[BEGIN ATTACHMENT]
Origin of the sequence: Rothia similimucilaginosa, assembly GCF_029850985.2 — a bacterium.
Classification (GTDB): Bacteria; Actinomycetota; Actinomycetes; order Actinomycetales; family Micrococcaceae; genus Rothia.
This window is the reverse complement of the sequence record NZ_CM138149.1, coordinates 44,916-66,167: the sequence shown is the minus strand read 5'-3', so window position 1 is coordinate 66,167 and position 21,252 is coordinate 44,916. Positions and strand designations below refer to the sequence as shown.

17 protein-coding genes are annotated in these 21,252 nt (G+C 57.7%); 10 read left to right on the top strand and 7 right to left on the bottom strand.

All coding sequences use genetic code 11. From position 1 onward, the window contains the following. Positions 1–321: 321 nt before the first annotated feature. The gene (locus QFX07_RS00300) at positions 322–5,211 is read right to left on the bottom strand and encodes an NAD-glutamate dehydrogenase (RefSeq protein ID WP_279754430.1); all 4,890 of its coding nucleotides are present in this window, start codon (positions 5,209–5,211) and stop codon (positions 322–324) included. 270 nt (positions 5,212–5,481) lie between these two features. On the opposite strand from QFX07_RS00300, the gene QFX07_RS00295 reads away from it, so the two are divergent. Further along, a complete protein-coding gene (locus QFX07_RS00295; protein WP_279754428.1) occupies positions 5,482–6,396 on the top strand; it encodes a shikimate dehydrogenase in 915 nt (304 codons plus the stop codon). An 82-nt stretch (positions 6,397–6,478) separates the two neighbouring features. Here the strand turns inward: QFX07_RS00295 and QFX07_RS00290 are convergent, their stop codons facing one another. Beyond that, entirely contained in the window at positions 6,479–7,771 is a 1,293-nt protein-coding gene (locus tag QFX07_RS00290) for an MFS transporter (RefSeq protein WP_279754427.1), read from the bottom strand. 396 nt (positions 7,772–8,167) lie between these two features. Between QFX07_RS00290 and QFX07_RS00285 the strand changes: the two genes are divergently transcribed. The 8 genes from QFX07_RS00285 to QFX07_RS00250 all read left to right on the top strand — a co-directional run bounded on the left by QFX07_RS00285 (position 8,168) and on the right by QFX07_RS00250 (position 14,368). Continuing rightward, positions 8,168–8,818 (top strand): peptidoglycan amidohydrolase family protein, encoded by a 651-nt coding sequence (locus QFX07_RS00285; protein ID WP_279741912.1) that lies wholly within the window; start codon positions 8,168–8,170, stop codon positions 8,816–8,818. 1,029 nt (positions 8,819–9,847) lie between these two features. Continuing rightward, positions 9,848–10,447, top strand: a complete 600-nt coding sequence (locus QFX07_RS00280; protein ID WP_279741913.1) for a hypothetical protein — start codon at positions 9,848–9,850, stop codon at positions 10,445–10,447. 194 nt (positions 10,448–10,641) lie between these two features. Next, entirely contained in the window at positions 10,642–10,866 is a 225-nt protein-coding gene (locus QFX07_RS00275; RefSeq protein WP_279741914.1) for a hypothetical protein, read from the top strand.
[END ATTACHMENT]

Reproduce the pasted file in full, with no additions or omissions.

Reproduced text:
Origin of the sequence: Rothia similimucilaginosa, assembly GCF_029850985.2 — a bacterium.
Classification (GTDB): Bacteria; Actinomycetota; Actinomycetes; order Actinomycetales; family Micrococcaceae; genus Rothia.
This window is the reverse complement of the sequence record NZ_CM138149.1, coordinates 44,916-66,167: the sequence shown is the minus strand read 5'-3', so window position 1 is coordinate 66,167 and position 21,252 is coordinate 44,916. Positions and strand designations below refer to the sequence as shown.

17 protein-coding genes are annotated in these 21,252 nt (G+C 57.7%); 10 read left to right on the top strand and 7 right to left on the bottom strand.

All coding sequences use genetic code 11. From position 1 onward, the window contains the following. Positions 1–321: 321 nt before the first annotated feature. The gene (locus QFX07_RS00300) at positions 322–5,211 is read right to left on the bottom strand and encodes an NAD-glutamate dehydrogenase (RefSeq protein ID WP_279754430.1); all 4,890 of its coding nucleotides are present in this window, start codon (positions 5,209–5,211) and stop codon (positions 322–324) included. 270 nt (positions 5,212–5,481) lie between these two features. On the opposite strand from QFX07_RS00300, the gene QFX07_RS00295 reads away from it, so the two are divergent. Further along, a complete protein-coding gene (locus QFX07_RS00295; protein WP_279754428.1) occupies positions 5,482–6,396 on the top strand; it encodes a shikimate dehydrogenase in 915 nt (304 codons plus the stop codon). An 82-nt stretch (positions 6,397–6,478) separates the two neighbouring features. Here the strand turns inward: QFX07_RS00295 and QFX07_RS00290 are convergent, their stop codons facing one another. Beyond that, entirely contained in the window at positions 6,479–7,771 is a 1,293-nt protein-coding gene (locus tag QFX07_RS00290) for an MFS transporter (RefSeq protein WP_279754427.1), read from the bottom strand. 396 nt (positions 7,772–8,167) lie between these two features. Between QFX07_RS00290 and QFX07_RS00285 the strand changes: the two genes are divergently transcribed. The 8 genes from QFX07_RS00285 to QFX07_RS00250 all read left to right on the top strand — a co-directional run bounded on the left by QFX07_RS00285 (position 8,168) and on the right by QFX07_RS00250 (position 14,368). Continuing rightward, positions 8,168–8,818 (top strand): peptidoglycan amidohydrolase family protein, encoded by a 651-nt coding sequence (locus QFX07_RS00285; protein ID WP_279741912.1) that lies wholly within the window; start codon positions 8,168–8,170, stop codon positions 8,816–8,818. 1,029 nt (positions 8,819–9,847) lie between these two features. Continuing rightward, positions 9,848–10,447, top strand: a complete 600-nt coding sequence (locus QFX07_RS00280; protein ID WP_279741913.1) for a hypothetical protein — start codon at positions 9,848–9,850, stop codon at positions 10,445–10,447. 194 nt (positions 10,448–10,641) lie between these two features. Next, entirely contained in the window at positions 10,642–10,866 is a 225-nt protein-coding gene (locus QFX07_RS00275; RefSeq protein WP_279741914.1) for a hypothetical protein, read from the top strand.